The "TODOS SOMOS ILEGALES/WE ARE ALL ILLEGALS" Tour, an unprecedented musical, social, political, and cultural journey that celebrates the release of Outernational's “TODOS SOMOS ILEGALES/WE ARE ALL ILLEGALS” album traveled through Arizona last week. From the account we received from Leo Mintek of Outernational below, this tour is more than just songs and an album. Instead, it uses the universal language of music to unite us all, while raising awareness about the real issues surrounding what it is to be an American living in the 21st century. Music has no borders. Neither should human beings. Mintek's account provides a vivid snapshot of a world that is often vilified by the mainstream media and is rarely understood.
As their press release says: "The “TODOS SOMOS ILEGALES/WE ARE ALL ILLEGALS” album is a bilingual cinema-in-sound concept album about the border, the USA, and the system which criminalizes those who create the wealth it rests upon. With tightly-woven soundscapes referencing hard rock, hip hop, cumbia, corridos, gypsy punk, spaghetti westerns, chicha, vintage soul and even bachata, Outernational's "TODOS SOMOS ILEGALES: WE ARE ALL ILLEGALS" is a singular album for 2012." We agree with that last sentence. A lot.
Released as a name-your-price download, the record features collaborations with Tom Morello (Rage Against The Machine), Chad Smith (Red Hot Chili Peppers), Calle 13 (9-Time Latin Grammy Winner in 2011), Ceci Bastida (Tijuana No!), and Uproot Andy (Que Bajo?!)
LISTEN TO THE ALBUM AT THE FOLLOWING LINK:
Here is Week 2 of the tour's Arizona diary. The Week 1 diary can be read at the HuffPost.
Leo Mintek – April 20, 2012, writing to you from Santa Maria, California: the Strawberry Capital of the USA.
April 11, 2012
We left Sunset Heights, El Paso, the hilltop above Ciudad Juárez, and drove for the Arizona desert. We crossed the obligatory checkpoints and strip malls and made our way to Sells, AZ, the capital of the Tohono O’odham Nation. We had been invited by TOCA (Tohono O’odham Community Action) for their Cholla Bud harvest feast day. TOCA and the Desert Rain Café are part of a project to farm and revitalize traditional foods of the land—cactus fruits, bean pods, mesquite, etc.—for an indigenous reservation otherwise fed from one huge Basha’s supermarket. It’s being done with the bigger picture in mind: survival and education of native people on their native lands and in particular for the youth who will inherit it all.
We sang campfire style for the small group left after sunset in the community garden – organizers, teenagers, gardeners, O’odhams. We sang about the illegitimacy of the border, they told us what it means for them: the checkpoints they must face every time they come or go from the rez; the helicopters, satellites and militarization; the broken connections to their families and their land south of the line. They told us about the thousands crossing through their reservation, of immigrant deaths from dehydration and coyote infighting, and arrests and captures by the migra. We ate Cholla Buds with garlic and bacon in tortillas. It was our first performance that wasn’t in a bar/club since we left the Galeria way back in Brownsville, TX. This week would be all community venues, off-the-grid spaces, and outside-the-box venues. We planned to return.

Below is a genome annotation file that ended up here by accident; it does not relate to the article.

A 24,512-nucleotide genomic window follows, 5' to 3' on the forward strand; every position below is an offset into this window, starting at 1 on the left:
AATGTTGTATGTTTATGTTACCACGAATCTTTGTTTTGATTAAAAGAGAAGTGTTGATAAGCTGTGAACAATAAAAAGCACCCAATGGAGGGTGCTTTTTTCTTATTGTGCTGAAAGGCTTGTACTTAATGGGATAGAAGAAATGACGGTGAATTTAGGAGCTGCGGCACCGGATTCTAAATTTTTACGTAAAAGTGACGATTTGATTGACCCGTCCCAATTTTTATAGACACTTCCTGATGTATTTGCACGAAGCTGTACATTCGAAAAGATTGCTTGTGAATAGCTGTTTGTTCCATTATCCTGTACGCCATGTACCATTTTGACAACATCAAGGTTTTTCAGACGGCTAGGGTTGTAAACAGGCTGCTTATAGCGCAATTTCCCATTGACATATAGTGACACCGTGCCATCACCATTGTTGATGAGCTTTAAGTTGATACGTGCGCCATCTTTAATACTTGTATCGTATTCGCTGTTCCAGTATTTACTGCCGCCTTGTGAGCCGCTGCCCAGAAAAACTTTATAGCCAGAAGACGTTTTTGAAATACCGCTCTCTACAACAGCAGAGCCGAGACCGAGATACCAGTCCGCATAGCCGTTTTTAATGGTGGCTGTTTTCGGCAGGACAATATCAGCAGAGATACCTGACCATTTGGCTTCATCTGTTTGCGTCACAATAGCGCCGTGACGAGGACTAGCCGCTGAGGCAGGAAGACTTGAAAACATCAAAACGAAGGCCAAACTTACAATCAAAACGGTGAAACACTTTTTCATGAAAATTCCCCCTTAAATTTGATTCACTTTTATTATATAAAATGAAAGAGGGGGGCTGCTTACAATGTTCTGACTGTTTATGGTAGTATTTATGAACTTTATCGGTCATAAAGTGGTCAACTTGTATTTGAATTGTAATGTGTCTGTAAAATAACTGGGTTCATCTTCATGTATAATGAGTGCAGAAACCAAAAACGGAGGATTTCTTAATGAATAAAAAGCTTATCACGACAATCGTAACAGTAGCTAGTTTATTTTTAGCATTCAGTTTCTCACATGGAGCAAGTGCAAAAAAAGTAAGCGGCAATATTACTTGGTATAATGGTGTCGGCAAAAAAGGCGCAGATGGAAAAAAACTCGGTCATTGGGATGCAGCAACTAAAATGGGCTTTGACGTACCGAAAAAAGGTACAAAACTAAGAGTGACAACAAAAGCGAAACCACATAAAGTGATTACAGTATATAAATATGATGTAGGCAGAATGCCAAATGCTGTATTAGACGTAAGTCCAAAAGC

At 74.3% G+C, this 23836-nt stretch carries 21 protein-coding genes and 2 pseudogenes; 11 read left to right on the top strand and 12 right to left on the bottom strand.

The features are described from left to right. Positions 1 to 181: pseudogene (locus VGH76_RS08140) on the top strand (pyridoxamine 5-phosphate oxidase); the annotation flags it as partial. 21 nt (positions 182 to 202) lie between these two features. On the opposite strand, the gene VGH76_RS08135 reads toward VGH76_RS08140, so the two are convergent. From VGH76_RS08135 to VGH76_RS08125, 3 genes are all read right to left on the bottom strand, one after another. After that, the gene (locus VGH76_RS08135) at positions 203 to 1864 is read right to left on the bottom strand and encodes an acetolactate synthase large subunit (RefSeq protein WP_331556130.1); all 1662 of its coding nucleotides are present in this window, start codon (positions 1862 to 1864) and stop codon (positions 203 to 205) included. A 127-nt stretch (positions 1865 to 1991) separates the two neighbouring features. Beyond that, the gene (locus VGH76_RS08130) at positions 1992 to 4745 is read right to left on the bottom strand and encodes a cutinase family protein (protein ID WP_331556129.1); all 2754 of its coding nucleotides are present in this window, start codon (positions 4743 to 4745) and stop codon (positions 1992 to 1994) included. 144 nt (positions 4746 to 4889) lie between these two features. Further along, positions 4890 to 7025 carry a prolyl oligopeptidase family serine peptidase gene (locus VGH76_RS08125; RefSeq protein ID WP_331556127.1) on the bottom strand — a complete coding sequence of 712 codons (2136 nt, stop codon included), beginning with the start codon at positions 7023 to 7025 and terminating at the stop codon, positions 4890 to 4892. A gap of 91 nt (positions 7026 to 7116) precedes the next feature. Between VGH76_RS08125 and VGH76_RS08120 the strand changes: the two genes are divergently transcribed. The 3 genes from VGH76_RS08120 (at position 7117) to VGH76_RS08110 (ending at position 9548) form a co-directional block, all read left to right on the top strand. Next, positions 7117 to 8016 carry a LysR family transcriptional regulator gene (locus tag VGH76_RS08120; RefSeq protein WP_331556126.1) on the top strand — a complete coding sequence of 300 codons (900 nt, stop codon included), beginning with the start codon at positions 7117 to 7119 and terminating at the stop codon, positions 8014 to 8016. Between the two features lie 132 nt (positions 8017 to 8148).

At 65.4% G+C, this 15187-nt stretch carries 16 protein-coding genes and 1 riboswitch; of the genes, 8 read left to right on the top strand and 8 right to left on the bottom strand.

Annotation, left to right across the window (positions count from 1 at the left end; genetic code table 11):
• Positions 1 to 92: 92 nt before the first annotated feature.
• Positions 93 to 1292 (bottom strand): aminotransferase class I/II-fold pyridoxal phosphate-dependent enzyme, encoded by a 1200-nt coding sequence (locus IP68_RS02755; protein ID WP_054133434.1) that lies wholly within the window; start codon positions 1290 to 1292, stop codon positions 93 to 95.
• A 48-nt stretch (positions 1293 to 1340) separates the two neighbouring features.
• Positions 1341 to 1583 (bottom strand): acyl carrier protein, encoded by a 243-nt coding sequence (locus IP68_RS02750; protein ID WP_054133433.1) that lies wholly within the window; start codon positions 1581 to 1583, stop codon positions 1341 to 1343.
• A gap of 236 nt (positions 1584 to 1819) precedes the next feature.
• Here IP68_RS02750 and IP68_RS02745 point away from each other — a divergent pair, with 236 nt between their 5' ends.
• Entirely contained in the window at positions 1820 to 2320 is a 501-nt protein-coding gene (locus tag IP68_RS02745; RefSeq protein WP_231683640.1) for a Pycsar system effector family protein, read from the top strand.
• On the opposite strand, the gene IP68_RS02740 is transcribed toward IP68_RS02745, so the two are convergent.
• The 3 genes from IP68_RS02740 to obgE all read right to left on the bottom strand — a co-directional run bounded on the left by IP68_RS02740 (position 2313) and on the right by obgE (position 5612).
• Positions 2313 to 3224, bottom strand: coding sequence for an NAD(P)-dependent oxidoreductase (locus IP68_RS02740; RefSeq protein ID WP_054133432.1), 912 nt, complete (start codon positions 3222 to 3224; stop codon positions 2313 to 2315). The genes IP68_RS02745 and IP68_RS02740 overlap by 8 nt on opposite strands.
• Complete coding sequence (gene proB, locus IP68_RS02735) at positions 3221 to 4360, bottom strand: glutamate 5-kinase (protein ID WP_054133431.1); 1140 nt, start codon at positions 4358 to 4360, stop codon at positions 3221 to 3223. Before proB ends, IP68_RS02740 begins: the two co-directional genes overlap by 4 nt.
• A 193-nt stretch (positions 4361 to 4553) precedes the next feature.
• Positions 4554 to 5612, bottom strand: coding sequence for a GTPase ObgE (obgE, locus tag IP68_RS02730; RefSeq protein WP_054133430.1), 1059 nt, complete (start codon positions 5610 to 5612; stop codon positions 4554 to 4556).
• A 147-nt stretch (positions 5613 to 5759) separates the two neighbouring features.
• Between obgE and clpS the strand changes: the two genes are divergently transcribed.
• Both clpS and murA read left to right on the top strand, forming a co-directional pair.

April 12, 2012
At 8 a.m. we drove onto the West Campus of Arizona State University in Phoenix. We were invited to perform and close out their “Border Justice Conference.” Carlos from Puente gave the keynote speech including a modern history of Arizona’s war on immigrants and battle for white supremacy. Starting with NAFTA, he laid out an escalating series of legal attacks on civil and human rights and told stories of heartbreaking deportations and the resulting climate of fear. Students from Tucson (UNIDOS) Skyped in and gave a Q&A about their work trying to save their nationally recognized ethnic studies curriculum and mentorship programs, which are being eliminated from the top down. Afterwards we talked with members of BAJI (Black Alliance for Just Immigration) about the importance of solidarity against white supremacy and the need for everyone’s voice against this systemic problem. We talked about the lack of non-black people in the actions following Trayvon Martin’s murder and the message that sends to black youth that once again they can be killed with impunity.
And we performed. Fighting songs, dancing songs, thinking songs, stories and heart. It was a great show. Afterwards we sat down with the graduate students and discussed our music, the concept, the songs, the tour and why were here in the Southwest singing about the border. We discussed the deeper issues of capitalist-imperialism that create these nightmarish conditions for millions of people. We talked about revolution. We took off in the evening and drove the furthest north we had yet on the tour—to Flagstaff.
April 13, 2012